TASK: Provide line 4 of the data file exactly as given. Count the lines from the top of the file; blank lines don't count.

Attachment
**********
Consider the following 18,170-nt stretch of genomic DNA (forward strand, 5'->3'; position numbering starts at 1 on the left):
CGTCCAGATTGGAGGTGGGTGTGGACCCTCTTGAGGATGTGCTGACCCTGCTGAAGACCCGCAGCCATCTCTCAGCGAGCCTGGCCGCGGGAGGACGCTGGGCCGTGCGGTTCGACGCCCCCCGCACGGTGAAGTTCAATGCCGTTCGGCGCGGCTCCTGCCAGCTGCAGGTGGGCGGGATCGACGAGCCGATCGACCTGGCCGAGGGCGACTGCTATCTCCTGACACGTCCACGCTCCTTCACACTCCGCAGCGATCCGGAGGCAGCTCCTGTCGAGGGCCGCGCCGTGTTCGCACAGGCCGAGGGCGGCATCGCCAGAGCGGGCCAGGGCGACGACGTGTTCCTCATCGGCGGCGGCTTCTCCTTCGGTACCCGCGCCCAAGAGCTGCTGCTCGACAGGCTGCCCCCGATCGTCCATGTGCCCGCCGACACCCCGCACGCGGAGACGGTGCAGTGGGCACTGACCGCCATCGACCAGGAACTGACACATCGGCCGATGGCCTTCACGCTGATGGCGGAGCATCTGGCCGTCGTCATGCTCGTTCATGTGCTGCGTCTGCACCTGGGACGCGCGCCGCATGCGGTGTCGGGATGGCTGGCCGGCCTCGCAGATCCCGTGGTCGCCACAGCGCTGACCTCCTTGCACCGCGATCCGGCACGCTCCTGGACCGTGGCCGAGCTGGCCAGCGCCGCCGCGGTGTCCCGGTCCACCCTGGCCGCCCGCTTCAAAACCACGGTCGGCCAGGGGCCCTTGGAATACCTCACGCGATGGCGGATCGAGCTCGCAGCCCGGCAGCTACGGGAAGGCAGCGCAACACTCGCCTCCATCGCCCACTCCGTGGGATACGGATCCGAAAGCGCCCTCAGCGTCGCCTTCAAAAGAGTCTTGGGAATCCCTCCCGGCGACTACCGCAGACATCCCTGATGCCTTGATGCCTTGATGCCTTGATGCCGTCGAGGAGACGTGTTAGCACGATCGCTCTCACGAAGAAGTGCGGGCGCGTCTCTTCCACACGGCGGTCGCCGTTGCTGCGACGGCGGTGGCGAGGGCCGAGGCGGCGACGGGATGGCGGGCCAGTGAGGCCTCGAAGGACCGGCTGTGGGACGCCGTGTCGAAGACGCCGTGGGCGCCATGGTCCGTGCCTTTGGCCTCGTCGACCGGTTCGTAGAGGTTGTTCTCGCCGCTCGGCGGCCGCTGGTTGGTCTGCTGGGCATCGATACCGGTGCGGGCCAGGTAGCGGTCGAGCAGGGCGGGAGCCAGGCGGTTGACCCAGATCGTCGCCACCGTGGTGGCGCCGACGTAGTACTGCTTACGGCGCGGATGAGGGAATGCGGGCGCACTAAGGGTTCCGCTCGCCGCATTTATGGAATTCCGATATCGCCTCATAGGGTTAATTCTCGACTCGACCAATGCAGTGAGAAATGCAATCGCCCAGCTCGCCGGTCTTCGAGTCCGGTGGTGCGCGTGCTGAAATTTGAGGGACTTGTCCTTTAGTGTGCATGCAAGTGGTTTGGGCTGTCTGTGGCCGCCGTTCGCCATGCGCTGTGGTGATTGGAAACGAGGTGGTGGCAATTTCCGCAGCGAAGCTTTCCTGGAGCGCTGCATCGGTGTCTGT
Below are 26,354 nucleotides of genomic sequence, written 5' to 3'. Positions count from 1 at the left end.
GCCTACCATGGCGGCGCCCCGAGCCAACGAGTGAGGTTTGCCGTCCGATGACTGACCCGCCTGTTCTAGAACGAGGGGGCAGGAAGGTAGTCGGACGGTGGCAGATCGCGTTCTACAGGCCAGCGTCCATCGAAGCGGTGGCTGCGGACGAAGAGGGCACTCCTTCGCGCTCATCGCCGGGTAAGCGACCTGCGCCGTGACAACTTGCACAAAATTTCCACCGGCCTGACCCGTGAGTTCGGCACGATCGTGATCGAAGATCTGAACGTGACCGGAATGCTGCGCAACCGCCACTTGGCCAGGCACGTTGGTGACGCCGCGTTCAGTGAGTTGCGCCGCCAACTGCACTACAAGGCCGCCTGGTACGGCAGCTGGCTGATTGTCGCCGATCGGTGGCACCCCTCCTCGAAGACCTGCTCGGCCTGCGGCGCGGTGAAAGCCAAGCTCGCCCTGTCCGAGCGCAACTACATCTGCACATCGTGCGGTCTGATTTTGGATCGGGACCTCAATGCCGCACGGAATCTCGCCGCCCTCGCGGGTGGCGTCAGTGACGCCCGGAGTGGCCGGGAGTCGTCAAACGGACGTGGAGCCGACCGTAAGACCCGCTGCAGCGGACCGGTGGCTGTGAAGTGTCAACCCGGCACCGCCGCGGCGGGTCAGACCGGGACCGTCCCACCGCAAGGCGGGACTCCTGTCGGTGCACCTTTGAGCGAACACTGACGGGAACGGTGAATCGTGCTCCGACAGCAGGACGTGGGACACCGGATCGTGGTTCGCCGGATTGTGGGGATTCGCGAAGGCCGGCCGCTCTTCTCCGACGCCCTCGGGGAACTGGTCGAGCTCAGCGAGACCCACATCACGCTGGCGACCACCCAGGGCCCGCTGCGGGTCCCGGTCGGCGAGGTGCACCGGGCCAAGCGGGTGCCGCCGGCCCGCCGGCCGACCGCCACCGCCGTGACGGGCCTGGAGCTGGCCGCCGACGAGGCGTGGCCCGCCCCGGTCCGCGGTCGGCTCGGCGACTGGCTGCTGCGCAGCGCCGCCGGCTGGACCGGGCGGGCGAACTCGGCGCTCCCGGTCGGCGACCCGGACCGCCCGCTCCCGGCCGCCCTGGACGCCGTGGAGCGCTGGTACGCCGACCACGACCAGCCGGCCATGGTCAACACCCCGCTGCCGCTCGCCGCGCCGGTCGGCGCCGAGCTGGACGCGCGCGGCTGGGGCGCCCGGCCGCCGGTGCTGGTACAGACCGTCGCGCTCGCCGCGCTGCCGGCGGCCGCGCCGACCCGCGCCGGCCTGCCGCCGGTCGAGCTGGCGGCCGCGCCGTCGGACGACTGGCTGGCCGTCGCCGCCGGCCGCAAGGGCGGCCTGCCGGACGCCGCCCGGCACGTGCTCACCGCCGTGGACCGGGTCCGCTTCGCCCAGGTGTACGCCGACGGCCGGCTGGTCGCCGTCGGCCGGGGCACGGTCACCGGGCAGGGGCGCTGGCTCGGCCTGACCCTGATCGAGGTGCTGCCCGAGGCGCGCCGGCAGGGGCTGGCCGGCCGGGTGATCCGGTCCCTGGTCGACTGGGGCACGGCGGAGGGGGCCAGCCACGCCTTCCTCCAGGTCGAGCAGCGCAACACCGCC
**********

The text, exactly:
GCCTACCATGGCGGCGCCCCGAGCCAACGAGTGAGGTTTGCCGTCCGATGACTGACCCGCCTGTTCTAGAACGAGGGGGCAGGAAGGTAGTCGGACGGTGGCAGATCGCGTTCTACAGGCCAGCGTCCATCGAAGCGGTGGCTGCGGACGAAGAGGGCACTCCTTCGCGCTCATCGCCGGGTAAGCGACCTGCGCCGTGACAACTTGCACAAAATTTCCACCGGCCTGACCCGTGAGTTCGGCACGATCGTGATCGAAGATCTGAACGTGACCGGAATGCTGCGCAACCGCCACTTGGCCAGGCACGTTGGTGACGCCGCGTTCAGTGAGTTGCGCCGCCAACTGCACTACAAGGCCGCCTGGTACGGCAGCTGGCTGATTGTCGCCGATCGGTGGCACCCCTCCTCGAAGACCTGCTCGGCCTGCGGCGCGGTGAAAGCCAAGCTCGCCCTGTCCGAGCGCAACTACATCTGCACATCGTGCGGTCTGATTTTGGATCGGGACCTCAATGCCGCACGGAATCTCGCCGCCCTCGCGGGTGGCGTCAGTGACGCCCGGAGTGGCCGGGAGTCGTCAAACGGACGTGGAGCCGACCGTAAGACCCGCTGCAGCGGACCGGTGGCTGTGAAGTGTCAACCCGGCACCGCCGCGGCGGGTCAGACCGGGACCGTCCCACCGCAAGGCGGGACTCCTGTCGGTGCACCTTTGAGCGAACACTGACGGGAACGGTGAATCGTGCTCCGACAGCAGGACGTGGGACACCGGATCGTGGTTCGCCGGATTGTGGGGATTCGCGAAGGCCGGCCGCTCTTCTCCGACGCCCTCGGGGAACTGGTCGAGCTCAGCGAGACCCACATCACGCTGGCGACCACCCAGGGCCCGCTGCGGGTCCCGGTCGGCGAGGTGCACCGGGCCAAGCGGGTGCCGCCGGCCCGCCGGCCGACCGCCACCGCCGTGACGGGCCTGGAGCTGGCCGCCGACGAGGCGTGGCCCGCCCCGGTCCGCGGTCGGCTCGGCGACTGGCTGCTGCGCAGCGCCGCCGGCTGGACCGGGCGGGCGAACTCGGCGCTCCCGGTCGGCGACCCGGACCGCCCGCTCCCGGCCGCCCTGGACGCCGTGGAGCGCTGGTACGCCGACCACGACCAGCCGGCCATGGTCAACACCCCGCTGCCGCTCGCCGCGCCGGTCGGCGCCGAGCTGGACGCGCGCGGCTGGGGCGCCCGGCCGCCGGTGCTGGTACAGACCGTCGCGCTCGCCGCGCTGCCGGCGGCCGCGCCGACCCGCGCCGGCCTGCCGCCGGTCGAGCTGGCGGCCGCGCCGTCGGACGACTGGCTGGCCGTCGCCGCCGGCCGCAAGGGCGGCCTGCCGGACGCCGCCCGGCACGTGCTCACCGCCGTGGACCGGGTCCGCTTCGCCCAGGTGTACGCCGACGGCCGGCTGGTCGCCGTCGGCCGGGGCACGGTCACCGGGCAGGGGCGCTGGCTCGGCCTGACCCTGATCGAGGTGCTGCCCGAGGCGCGCCGGCAGGGGCTGGCCGGCCGGGTGATCCGGTCCCTGGTCGACTGGGGCACGGCGGAGGGGGCCAGCCACGCCTTCCTCCAGGTCGAGCAGCGCAACACCGCC